Reflections on Black History Month: Terrence Sykes
This video is the final installment in a series for Black History Month. Organized by Association Forum’s BIPOC Advisory Group, this series asks black association leaders to reflect on this month and their role in making history within our industry. In this video, Artesha Moore, President & CEO of Association Forum, sits down with Terrence Sykes, chief growth officer, Emergency Nurses Association. If you prefer to read the transcript, scroll down for the full text.
Artesha Moore: Hello, I’m Artesha Moore, president and CEO of Association Forum. Today we have Terrence Sykes with us, and I would like Terence to introduce yourself. So Terence?
Terrence Sykes: Thank you so much. I’m Terrence Sykes. I am the chief growth officer for Emergency Nurses Association, and love what I do.
Artesha Moore: Thank you for being with us today. You are our final interview in this month’s Black History Month series. So as I’ve started with everyone in the interviews that I’ve done, it’s really important for me to hear what does Black History Month mean to you?
Terrence Sykes: It brings back some fond memories as a kid. When we had the Black History program. My friends, and I would go do this singing because I was in the church choir and then do some acting and some of those things. So it’s really great memories for me. One of the best was remembering doing the Super Bowl shuffle. But when I think about it and reflect on it, it’s a way to honor the past and celebrate what’s in front of us to acknowledge who we are. Then I think, you know, carrying the dream of what is to come. So that’s how I always looked at it, is there’s so much more to me, there’s so much more coming for me, just can’t wait to see that, and so that’s how I always pictured it. That’s how I challenge my little girl to see it. Honor, what’s happened in the past, understand it, celebrate where you are today, and then dream about what’s going to come for the future.
Artesha Moore: I really like that, and I like that framing a lot. So as I think about what you said in that framing, you are in a very unique position. So as the first person of color in your role, chief growth officer at Emergency Nurses Association, as you think about that dream of the future and how you are setting that for others. Talk to me a little bit about what it’s like to be that first person of color in this role?
Terrence Sykes: I would say humbling. When I was going back, just thinking back to college, I was the first African American student body president that the institution had, and it’s just humbling. There’s a lot of probably pressure that you put on yourself to be a good example, to show the capability. I’ve been really blessed in the role that I am in now and I get to create, develop. So it’s really fun. It’s a blessing to be that first. If I let my mind go there too much, you wind up putting so much pressure on yourself, but you go in, you do the job, you show that you’re capable, and you let that speak well for you and your people.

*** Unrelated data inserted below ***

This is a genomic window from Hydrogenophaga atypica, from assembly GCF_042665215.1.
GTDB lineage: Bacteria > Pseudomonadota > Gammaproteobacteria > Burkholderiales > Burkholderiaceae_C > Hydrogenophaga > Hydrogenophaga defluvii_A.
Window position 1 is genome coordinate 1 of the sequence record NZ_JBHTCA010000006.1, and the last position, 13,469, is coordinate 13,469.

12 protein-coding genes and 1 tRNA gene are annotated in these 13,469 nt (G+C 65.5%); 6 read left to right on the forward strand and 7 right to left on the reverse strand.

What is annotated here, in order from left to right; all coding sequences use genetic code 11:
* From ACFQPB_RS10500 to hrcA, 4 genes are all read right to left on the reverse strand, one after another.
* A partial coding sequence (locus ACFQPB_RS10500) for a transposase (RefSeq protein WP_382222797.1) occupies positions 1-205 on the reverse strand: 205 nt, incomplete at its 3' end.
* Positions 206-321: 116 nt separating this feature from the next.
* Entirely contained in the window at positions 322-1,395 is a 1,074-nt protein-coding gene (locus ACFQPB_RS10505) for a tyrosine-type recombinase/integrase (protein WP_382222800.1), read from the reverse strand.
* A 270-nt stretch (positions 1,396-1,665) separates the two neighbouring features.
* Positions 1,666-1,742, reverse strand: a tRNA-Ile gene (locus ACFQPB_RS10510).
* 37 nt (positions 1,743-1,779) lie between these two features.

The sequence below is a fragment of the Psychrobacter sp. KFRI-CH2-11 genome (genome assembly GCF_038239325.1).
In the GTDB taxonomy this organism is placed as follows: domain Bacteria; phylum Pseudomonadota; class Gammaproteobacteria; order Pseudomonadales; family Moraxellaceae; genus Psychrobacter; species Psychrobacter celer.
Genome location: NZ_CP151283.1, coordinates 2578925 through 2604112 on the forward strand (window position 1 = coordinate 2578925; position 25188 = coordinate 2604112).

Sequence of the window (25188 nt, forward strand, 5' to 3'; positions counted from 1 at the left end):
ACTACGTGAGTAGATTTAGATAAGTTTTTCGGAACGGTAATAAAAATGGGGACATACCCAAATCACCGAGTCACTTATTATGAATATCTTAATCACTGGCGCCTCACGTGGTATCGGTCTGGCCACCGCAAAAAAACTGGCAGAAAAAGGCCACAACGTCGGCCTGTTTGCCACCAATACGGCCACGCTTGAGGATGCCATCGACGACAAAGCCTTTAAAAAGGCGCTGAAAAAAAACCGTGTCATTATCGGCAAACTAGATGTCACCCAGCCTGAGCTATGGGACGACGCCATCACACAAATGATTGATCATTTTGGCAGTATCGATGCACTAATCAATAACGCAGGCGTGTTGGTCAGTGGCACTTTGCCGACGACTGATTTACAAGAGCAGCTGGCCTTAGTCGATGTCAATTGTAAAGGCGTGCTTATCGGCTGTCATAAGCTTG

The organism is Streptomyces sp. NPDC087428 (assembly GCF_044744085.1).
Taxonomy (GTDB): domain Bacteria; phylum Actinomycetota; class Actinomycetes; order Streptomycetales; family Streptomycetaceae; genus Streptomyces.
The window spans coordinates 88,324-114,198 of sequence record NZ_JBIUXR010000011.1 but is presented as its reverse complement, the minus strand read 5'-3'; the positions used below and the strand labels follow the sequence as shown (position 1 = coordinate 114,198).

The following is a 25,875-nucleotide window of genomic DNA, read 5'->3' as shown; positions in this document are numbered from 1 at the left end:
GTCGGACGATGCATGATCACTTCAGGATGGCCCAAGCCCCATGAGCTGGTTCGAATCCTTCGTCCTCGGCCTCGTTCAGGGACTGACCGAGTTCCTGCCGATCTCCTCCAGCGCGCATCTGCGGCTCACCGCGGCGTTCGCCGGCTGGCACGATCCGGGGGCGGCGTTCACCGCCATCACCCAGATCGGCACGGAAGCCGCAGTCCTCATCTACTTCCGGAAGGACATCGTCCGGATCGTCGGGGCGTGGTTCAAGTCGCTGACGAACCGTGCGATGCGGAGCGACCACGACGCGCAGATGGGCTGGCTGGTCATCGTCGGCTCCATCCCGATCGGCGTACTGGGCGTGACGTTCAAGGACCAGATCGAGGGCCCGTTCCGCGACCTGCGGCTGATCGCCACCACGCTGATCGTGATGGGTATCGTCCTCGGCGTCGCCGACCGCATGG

Artesha Moore: Mm-hmm (affirmative). I think that’s powerful, what you said, especially as a reminder about the pressure. The pressure that we put on ourselves, and especially to make sure that we are not the only, so that when we become the first, we’re not the only that ever walked through that door. So that is a lot of pressure. As I think back on the Black History Month and the programs, I too grew up doing a program at elementary school. I think about the folks that I learned about and the heroes. So I’m always interested to find from you, who do you admire and look up to? Who are your hero?
Terrence Sykes: There’s so many, but I think if I had to look down a road, it would probably be more in the science, innovation that way. So I think about George Washington Carver, and not for… I think most people, when they think of him, they think peanut butter. But what I think about is in the south, what he looked to do is to give them an alternative to the crop of just cotton, and how do you build and make your land go longer for you? So he gave them an alternate, those lentils that people like to have. Switch-off alternating, what that did for their soil and bought more nutrients in it. Then that gave way to a whole new crop for them in peanuts. Then he found over 300 uses of peanuts, whether it was dye, soap, ink.
So that part of it, really, I appreciate and sort of grab onto him because I like to think I’m a visionary and creative that way. So I grab to that, or you can take a look at Dr. Charles Drew, right? He helped separate blood and plasma so that we could store it because you couldn’t, and then you think about what that meant for World War II, and then going on him being the first American Red Cross Blood Bank director. So those kind of minds and exploration really excite me, and so those are folks that I sort of look at when I’m at the table, and I’m thinking through trying to create, build opportunity, build new ways. Those are people that I look to.
Artesha Moore: I’m always impressed to hear about the ingenuity and the innovation that happened for hundreds of years, right. But the need to drive, change that happens at a small personal level. So I’m also inspired by folks that drive innovation. Then the final thing that I will say to you is as a creative, as well as, as a strategist, it’s really beautiful to see in this role that you have in [inaudible 00:06:54] growth. So I want to thank you for being here and inspiring us to even take the peanut to the next level. Right. So thank you so much, Terrance.
Terrence Sykes: Thanks for having me. God bless.
In this video, Collette speaks about Pride Month, her heroes, and inclusion.
Links to everything from job boards to DEI trainings to books.